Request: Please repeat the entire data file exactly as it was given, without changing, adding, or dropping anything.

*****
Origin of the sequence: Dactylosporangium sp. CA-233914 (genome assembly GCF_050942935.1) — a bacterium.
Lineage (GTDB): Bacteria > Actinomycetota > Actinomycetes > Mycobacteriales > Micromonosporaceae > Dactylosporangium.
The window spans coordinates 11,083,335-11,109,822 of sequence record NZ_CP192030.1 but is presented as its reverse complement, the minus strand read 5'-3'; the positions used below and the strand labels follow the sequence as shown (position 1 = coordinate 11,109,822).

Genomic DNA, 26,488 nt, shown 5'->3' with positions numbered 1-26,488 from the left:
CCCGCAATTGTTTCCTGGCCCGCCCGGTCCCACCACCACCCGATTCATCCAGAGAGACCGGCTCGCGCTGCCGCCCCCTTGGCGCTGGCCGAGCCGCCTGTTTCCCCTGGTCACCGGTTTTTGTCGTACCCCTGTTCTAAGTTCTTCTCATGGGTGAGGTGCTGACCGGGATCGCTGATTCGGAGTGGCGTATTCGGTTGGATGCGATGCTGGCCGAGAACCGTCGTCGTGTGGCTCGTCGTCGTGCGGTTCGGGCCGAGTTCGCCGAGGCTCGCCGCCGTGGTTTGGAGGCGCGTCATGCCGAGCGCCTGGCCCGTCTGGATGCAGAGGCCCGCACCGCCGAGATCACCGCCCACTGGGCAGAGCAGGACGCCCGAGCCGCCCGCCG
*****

Origin of the sequence: Dactylosporangium sp. CA-233914 (genome assembly GCF_050942935.1) — a bacterium.
Lineage (GTDB): Bacteria > Actinomycetota > Actinomycetes > Mycobacteriales > Micromonosporaceae > Dactylosporangium.
The window spans coordinates 11,083,335-11,109,822 of sequence record NZ_CP192030.1 but is presented as its reverse complement, the minus strand read 5'-3'; the positions used below and the strand labels follow the sequence as shown (position 1 = coordinate 11,109,822).

Genomic DNA, 26,488 nt, shown 5'->3' with positions numbered 1-26,488 from the left:
CCCGCAATTGTTTCCTGGCCCGCCCGGTCCCACCACCACCCGATTCATCCAGAGAGACCGGCTCGCGCTGCCGCCCCCTTGGCGCTGGCCGAGCCGCCTGTTTCCCCTGGTCACCGGTTTTTGTCGTACCCCTGTTCTAAGTTCTTCTCATGGGTGAGGTGCTGACCGGGATCGCTGATTCGGAGTGGCGTATTCGGTTGGATGCGATGCTGGCCGAGAACCGTCGTCGTGTGGCTCGTCGTCGTGCGGTTCGGGCCGAGTTCGCCGAGGCTCGCCGCCGTGGTTTGGAGGCGCGTCATGCCGAGCGCCTGGCCCGTCTGGATGCAGAGGCCCGCACCGCCGAGATCACCGCCCACTGGGCAGAGCAGGACGCCCGAGCCGCCCGCCG